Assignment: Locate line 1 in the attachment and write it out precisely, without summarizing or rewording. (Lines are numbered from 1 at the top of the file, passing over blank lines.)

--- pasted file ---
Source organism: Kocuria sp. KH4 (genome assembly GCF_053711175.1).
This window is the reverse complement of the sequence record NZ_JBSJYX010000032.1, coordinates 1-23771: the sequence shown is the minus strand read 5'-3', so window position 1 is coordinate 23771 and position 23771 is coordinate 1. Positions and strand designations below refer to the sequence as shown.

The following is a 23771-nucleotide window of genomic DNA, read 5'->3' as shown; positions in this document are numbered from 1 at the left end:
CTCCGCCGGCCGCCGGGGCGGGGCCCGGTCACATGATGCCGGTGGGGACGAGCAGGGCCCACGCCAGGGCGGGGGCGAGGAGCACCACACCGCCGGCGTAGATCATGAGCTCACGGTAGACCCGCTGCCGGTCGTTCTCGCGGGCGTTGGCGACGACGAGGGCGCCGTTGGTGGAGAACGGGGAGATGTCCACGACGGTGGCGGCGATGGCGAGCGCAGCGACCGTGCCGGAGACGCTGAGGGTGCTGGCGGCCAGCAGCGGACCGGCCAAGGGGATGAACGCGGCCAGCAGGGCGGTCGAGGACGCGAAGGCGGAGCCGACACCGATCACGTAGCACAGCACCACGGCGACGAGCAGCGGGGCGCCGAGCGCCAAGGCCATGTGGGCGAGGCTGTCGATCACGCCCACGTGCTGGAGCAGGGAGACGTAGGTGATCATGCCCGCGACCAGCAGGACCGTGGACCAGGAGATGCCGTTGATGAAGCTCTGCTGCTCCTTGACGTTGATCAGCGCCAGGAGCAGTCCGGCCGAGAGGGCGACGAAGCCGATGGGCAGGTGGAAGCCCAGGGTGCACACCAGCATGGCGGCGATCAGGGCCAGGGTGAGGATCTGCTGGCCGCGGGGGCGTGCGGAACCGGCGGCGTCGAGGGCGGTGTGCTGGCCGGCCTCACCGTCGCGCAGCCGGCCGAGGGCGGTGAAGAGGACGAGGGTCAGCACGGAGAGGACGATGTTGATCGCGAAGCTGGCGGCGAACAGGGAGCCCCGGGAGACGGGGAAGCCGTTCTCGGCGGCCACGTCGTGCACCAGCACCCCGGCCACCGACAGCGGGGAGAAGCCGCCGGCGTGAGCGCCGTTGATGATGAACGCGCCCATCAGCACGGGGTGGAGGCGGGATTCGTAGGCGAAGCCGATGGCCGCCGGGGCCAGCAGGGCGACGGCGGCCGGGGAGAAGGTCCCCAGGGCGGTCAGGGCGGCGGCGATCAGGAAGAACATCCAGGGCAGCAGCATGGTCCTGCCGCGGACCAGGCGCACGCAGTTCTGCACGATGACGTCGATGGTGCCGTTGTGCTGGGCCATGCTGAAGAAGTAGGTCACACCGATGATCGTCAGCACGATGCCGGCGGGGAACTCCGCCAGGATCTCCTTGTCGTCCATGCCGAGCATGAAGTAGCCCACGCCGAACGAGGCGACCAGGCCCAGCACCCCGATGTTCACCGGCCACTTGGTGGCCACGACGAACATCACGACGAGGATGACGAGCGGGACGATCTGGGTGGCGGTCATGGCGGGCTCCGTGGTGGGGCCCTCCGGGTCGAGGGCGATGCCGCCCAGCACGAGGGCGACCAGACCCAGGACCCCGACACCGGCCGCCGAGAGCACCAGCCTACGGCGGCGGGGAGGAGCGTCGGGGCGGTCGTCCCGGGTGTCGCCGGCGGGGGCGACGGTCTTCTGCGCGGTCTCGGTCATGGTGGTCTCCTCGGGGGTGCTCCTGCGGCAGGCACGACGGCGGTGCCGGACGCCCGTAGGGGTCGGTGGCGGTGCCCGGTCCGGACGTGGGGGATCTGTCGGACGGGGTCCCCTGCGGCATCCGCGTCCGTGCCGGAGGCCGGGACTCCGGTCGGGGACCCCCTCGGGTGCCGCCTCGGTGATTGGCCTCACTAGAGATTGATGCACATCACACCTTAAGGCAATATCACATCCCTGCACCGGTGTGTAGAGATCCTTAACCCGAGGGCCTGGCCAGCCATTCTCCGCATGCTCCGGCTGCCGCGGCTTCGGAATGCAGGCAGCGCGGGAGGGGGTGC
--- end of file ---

Source organism: Kocuria sp. KH4 (genome assembly GCF_053711175.1).